equals and = = Application and difference (in-depth understanding of source code)

equals and = = Application and difference (in-depth understanding of source code)

Double equal sign (= =)

Two cases of double equal sign comparison

For the = = sign, only two cases need to be considered:

  1. The basic data type uses = =, comparing values
  2. The reference data type is = =, which compares the (heap) memory address of the object stored in the variable (stack) memory to judge whether the addresses of two objects are the same, that is, whether they refer to the same object. The comparison is the real pointer operation.

Source code and example analysis

Comparison between Integer and Integer,Integer and int

    Integer a1=new Integer(4321);
    Integer a2=new Integer(4321);
    int a3=4321;
    System.out.println("a1==a2:"+(a1==a2));//The result is false because A1 and A2 are two different objects, and the address values in their heap are naturally different
    System.out.println("a1==a3:"+(a1==a3));//The result is true because Java's automatic unpacking mechanism compares two values
    System.out.println("a3==a1:"+(a3==a1));//The result is false for the same reason as above
    Integer a4=4321;
    Integer a5=4321;
     * Integer a4=4321;
     * Integer a5=4321;
     * It's equivalent to execution
     * Integer a4=Integer.valueOf (4321) ;
     * Integer a5=Integer.valueOf (4321) ;
    System.out.println("a4==a5:"+(a5==a4));//The result is false, which is equivalent to creating two objects with naturally different addresses
    Integer a6=100;
    Integer a7=100;
     * Why is this different
     * According to the source code of packing operation
     * public static Integer valueOf(int i) {
     *         if (i >= -128 && i <= 127)
     *             return IntegerCache.cache[i + 127];
     *             //If the value of i is greater than - 128 and less than 127, an Integer object that already exists in a buffer is returned
     *         return new Integer(i);
     *         //Otherwise, new is returned as an Integer object
     * }
     * It can be seen that if it is between - 128-127, the same object is boxed (to save memory)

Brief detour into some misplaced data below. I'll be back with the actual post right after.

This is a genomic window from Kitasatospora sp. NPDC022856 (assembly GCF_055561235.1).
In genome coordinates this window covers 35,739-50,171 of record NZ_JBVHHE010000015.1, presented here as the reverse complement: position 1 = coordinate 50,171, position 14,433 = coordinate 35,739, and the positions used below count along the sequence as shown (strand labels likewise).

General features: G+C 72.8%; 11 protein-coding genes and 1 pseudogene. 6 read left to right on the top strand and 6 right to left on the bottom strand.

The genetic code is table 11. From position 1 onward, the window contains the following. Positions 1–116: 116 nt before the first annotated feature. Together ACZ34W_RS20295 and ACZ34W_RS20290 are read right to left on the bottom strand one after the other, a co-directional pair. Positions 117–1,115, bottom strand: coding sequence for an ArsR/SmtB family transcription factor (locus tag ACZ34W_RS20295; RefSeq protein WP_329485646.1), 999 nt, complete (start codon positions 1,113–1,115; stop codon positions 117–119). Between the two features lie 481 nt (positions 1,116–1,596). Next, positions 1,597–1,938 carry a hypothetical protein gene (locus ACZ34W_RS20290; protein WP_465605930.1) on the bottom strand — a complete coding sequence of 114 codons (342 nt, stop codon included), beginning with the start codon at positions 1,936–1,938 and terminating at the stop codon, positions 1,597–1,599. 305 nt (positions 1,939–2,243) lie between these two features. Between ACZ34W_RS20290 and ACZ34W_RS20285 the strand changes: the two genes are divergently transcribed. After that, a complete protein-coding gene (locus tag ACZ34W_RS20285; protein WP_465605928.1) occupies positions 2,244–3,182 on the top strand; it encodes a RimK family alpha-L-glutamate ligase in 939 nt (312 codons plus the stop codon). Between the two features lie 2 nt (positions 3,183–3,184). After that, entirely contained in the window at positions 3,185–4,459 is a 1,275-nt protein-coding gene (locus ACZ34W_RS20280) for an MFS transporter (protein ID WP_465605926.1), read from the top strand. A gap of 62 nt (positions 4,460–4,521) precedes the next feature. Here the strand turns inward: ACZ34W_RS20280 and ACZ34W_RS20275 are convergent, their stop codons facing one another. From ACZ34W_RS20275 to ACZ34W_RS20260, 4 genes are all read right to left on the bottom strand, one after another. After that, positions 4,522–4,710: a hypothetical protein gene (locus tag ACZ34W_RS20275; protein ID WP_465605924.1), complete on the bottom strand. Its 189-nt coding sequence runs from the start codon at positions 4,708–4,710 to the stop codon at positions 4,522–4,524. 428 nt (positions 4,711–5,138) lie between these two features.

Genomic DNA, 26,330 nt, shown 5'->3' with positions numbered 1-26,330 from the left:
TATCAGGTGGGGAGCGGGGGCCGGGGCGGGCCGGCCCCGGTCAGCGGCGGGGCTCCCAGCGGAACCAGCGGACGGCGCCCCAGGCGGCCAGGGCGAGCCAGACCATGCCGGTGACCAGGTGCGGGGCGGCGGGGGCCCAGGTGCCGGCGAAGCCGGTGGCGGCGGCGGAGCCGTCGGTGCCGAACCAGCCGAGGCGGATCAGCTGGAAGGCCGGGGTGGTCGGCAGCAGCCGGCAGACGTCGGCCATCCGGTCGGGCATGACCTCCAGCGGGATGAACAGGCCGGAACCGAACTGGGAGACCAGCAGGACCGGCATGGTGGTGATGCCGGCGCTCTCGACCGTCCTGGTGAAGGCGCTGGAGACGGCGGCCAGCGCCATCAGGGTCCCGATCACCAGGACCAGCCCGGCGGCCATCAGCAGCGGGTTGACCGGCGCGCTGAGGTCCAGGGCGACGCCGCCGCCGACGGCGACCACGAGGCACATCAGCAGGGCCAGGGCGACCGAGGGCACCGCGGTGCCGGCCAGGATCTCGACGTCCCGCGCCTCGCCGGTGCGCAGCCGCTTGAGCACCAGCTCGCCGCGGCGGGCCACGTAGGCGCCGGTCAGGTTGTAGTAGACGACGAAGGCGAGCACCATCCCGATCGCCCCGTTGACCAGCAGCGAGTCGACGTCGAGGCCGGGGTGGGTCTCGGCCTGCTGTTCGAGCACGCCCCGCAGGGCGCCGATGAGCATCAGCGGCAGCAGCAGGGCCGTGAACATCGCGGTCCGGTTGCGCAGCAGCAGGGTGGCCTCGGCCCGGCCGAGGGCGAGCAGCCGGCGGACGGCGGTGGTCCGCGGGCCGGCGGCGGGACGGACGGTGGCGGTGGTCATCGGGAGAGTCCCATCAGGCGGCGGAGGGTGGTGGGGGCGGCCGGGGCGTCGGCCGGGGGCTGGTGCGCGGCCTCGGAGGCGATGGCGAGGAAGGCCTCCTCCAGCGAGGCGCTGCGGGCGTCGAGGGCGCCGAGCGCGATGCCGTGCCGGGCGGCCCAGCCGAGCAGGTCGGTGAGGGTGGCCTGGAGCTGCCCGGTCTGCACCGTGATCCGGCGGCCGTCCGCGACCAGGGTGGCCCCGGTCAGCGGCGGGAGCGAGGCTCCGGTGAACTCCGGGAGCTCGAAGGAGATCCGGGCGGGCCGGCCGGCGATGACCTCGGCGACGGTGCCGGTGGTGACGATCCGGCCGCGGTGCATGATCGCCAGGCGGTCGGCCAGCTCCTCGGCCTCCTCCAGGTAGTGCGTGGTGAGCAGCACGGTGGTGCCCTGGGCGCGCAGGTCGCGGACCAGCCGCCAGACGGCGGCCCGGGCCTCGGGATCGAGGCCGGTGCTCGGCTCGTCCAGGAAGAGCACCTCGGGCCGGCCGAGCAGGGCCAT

*Therefore, if the packing operation is between - 128 and 127, the same objects will be loaded!
    System.out.println("a6==a7:"+(a6==a7));//Is true
    Integer a8=128;
    Integer a9=128;
    System.out.println("a8==a9:"+(a8==a9));//Is false
    Integer a10=-128;
    Integer a11=-128;
    System.out.println("a10==a11:"+(a10==a11));//Is true
    System.out.println("a10==a11:"+(a10==a11));//Is true
     * Note that this method generates objects directly!
     * The address value is not obtained by boxing, but the generated address is directly created in the heap!
     * All different
    Integer aa1=new Integer(1);
    Integer aa2=new Integer(1);
    System.out.println("aa1==aa2:"+(aa1==aa2));//Is false

Types of Java automatic boxing and unpacking mechanism

Parsing of = = in String

    String s1="12345";
    String s2="12345";
    String s3=new String("12345");
    String s4=new String("12345");
     * String s1=="xxx"This string creation method is not created in the heap
     * To save space, a constant pool is created at runtime, that is, in the method area
     * s1 And s2 point to the same address
    System.out.println("s1==s3:"+(s1==s3));//false, s1 points to the address of the constant pool, and s3 points to the address in the heap
    System.out.println("s3==s4:"+(s3==s4));//False. s3 and s4 point to different addresses in the heap, so false


Usage overview

equals has not been rewritten. It is the comparison address, which is equivalent to===